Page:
The United States and European allies are planning to launch surgical air attacks on the Islamic State and affiliated radical militias in Libya. The hope is to ease military pressure on a reconstituted government there and eliminate a new terrorist outpost of the Islamic State.
Although the Islamic State's rise in Libya is more a direct threat to Europe than the US, European countries lack the technical, logistical and intelligence capability to mount prolonged attacks. Hence, the absolute need for US help.
Bombing would be centered on the city of Sirte, once a political stronghold of the assassinated Libyan leader Moammar Qaddafi and now the center of Islamic State support, a senior NATO intelligence official told me. Readers may remember that Sirte was the last holdout against rebel forces during the 2011 civil war and is home to Gaddafi's tribe, the Qadhafha.
It should surprise no one that a marriage of convenience between Gaddafi loyalists and the Islamic State has emerged. The same thing happened in Iraq between Baathist supporters of Saddam Hussein and ISIS. In Syria, to the dismay of Western governments, rebel groups of all sorts are more eager to fight the cruel government of Bashar al-Assad than the pitiless Islamic State.
In Libya, the EU and US plan to hit other terrorist and recalcitrant anti-government groups with the help of ground spotters who will choose the targets, the NATO official said. Italy and France are the biggest promoters of the plan: Italy because Libya has become a jumping off point for thousands of migrants from the Middle East and Sub-Saharan Africa seeking to reach European shores; France because of last year's terror attack on Paris.
The limited war strategy envisioned by the US and European allies in Libya is not new. It's been tried with variations in other Middle East conflicts, ranging from Afghanistan to Iraq to Syria. In theory, military action is to go hand-in-hand with wider political reconciliation brought about by democratic, competent government. It hasn't happened.
The first application took place in Afghanistan, where US and British forces, including ground troops, battled the Taliban movement for more than a decade. The effort failed to wipe out the Taliban in part because of the endemic corruption of the Afghan government and, after years of training, the unwillingness of Afghan security forces to fight. Moreover, the Taliban enjoyed a rear area in Pakistan that was effectively off-limits to allied ground forces.
Afghans complained that the US focus on battling the Taliban and its al-Qaeda supporters eclipsed the meticulous nation-building effort needed to put Afghanistan on its feet.
The US applied a similar strategy of foreign military intervention and domestic political reconciliation to Iraq, where the Islamic State occupies a large swathe of territory. Since the summer of 2014, jets from the US and United Kingdom have bombed the Islamic State in support of Iraqi forces. Meanwhile, the central government in Baghdad was supposed to become "inclusive" and reach out to the disgruntled Sunni minority population that supports the Islamic State and other insurgents.
But the Baghdad government is dominated by parties representing the country's Shiite majority and has done little to reconcile with Sunnis. Longer-range prospects for sectarian peace are dim. And despite the bombing campaign, the war to recover territory from the Islamic State has been slow.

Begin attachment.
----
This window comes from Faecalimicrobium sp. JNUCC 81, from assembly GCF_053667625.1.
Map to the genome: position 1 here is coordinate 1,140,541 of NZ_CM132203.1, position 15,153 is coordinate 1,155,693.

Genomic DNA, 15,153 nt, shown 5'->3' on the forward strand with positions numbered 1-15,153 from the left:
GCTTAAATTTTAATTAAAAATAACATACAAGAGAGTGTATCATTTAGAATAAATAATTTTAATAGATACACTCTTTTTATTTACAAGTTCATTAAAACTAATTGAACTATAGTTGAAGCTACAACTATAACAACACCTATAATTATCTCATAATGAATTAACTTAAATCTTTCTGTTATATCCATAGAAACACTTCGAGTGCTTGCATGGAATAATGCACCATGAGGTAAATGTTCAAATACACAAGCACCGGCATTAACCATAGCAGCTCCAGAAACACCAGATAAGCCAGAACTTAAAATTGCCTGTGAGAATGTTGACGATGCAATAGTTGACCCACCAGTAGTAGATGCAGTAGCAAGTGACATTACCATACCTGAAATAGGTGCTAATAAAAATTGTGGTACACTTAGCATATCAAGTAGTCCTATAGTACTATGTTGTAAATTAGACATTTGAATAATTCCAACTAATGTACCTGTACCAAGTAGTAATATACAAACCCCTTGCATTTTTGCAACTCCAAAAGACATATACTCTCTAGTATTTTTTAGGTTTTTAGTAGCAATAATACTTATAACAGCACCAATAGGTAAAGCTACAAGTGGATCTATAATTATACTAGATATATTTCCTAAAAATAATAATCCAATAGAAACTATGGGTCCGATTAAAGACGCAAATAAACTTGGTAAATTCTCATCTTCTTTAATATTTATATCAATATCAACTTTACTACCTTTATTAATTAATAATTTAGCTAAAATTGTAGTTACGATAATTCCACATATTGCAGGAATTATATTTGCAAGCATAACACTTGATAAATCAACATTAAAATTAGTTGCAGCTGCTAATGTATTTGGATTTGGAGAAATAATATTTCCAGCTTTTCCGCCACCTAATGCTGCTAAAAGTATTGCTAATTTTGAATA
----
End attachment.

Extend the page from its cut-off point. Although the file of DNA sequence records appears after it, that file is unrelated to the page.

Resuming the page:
In Syria, a variation of the dual strategy is also in progress. The US has been hitting the Islamic State from the air while, it was hoped, "moderate" rebels would unseat the dictatorship of Bashar al-Assad.
That possibility, always a long shot, has run into two inconvenient realities. First, it has always been unclear that there were enough so-called moderates to do the job. In the five years of civil war, the most effective rebel forces have belonged to extremist Islamic groups, of which the Islamic State is only one. In addition, Iran's continuing financial and armed support for Assad, along with Russia's military intervention (by air) on the side of his government, has ensured Assad's survival. The war is in a destructive stalemate.
Now comes Libya. The United Nations has worked out a deal in which two rival, warring governments agree to put aside their differences, unite and politically pacify the fractious country. To reduce armed opposition, this new government could then invite foreign military action to fight the Islamic States. The foreigners would bomb and end the Islamic State threat.
That's the theory. Unfortunately, internal Libyan political conflicts have already derailed a national unity agreement forged this month. And even if the new government is finally formed, it is no sure thing that Libyan ground forces, even backed by air power, have enough cohesion, discipline and firepower to hold territory now under Islamic State control.
Planning is going ahead anyway. The Obama Administration wants to look tough on the Islamic State. Europe is desperate to halt the flow of refugees and reduce the terror threat from Libya. Foreign military occupation--the alternative to limited air action--is not under consideration. What's left is pin-point bombing and a hope and a prayer that Libyan politics can work out a post-Gaddafi order. Success would be a major break with the past series of flops.